In December 1748, having recovered, he took the frigate Sheerness 20 out to the East Indies, returning to England in April 1750 when she was paid off. January 1753 saw him appointed to the guardship Yarmouth 64 at Chatham, and quickly thereafter to the frigate Seahorse 24, which he commanded in operations against the smugglers off the coast of Scotland. In January 1755 he sailed to Virginia with a convoy, from where he returned to home waters with the departing commander-in-chief, Commodore Hon. Augustus Keppel, a passenger. He was rewarded with a profitable cruise off Ushant in the Eagle 60 that autumn from which he returned to Portsmouth in November. Continuing with the Eagle, from 1756 he served under Admirals Hawke, Boscawen, and Knowles off France, and in 1757 was attached to the Louisbourg expedition, whilst on 30 May of the same year he took the East Indiaman Duc d’Aquitaine 50 off Lorient when in company with the Medway 60, Captain Charles Proby.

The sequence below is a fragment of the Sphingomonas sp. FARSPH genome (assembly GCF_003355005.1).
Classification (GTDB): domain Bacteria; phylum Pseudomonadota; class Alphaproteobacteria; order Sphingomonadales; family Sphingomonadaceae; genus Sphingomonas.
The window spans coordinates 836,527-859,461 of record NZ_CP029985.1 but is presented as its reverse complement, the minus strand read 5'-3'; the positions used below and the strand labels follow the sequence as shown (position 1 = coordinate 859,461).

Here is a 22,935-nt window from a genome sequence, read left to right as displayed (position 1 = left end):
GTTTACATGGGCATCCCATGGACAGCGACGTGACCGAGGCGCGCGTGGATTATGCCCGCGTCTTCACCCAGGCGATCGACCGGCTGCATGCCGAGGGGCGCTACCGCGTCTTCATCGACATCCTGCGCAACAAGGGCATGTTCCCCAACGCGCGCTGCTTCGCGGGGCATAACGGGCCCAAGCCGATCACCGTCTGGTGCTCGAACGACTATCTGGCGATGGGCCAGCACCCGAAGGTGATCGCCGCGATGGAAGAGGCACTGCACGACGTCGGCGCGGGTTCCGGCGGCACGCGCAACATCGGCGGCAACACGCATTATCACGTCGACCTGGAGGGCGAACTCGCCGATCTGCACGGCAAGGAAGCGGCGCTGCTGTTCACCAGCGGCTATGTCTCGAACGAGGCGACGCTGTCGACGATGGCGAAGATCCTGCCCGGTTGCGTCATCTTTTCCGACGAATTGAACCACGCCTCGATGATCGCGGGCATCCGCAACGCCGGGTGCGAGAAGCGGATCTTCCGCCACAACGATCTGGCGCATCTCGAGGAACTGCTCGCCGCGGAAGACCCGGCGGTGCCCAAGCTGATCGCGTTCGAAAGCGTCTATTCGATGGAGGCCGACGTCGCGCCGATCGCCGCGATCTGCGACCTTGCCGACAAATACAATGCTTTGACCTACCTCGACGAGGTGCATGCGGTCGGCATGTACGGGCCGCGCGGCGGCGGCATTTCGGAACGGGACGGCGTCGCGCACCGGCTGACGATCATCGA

In March 1758 Palliser commissioned the new Shrewsbury 74 in which he joined the Unicorn 28, Captain Thomas Graves, and the Lizard 28, Captain Broderick Hartwell, in the destruction of the French frigate Calypso in Audierne Bay on 12 September. After sailing for North America in February 1759 he served at the reduction of Quebec, following which his patronage of an able seaman, James Cook, resulted in that great explorer being promoted to the rank of master. From the summer of 1760 Palliser served in the Mediterranean under Vice-Admiral Charles Saunders, commanding a division that drove a French squadron from Toulon into Candia. In 1762 Palliser went out in command of a squadron to Newfoundland to recapture St. John’s, but as this had already been achieved he returned to England and the Shrewsbury was paid off in March 1763.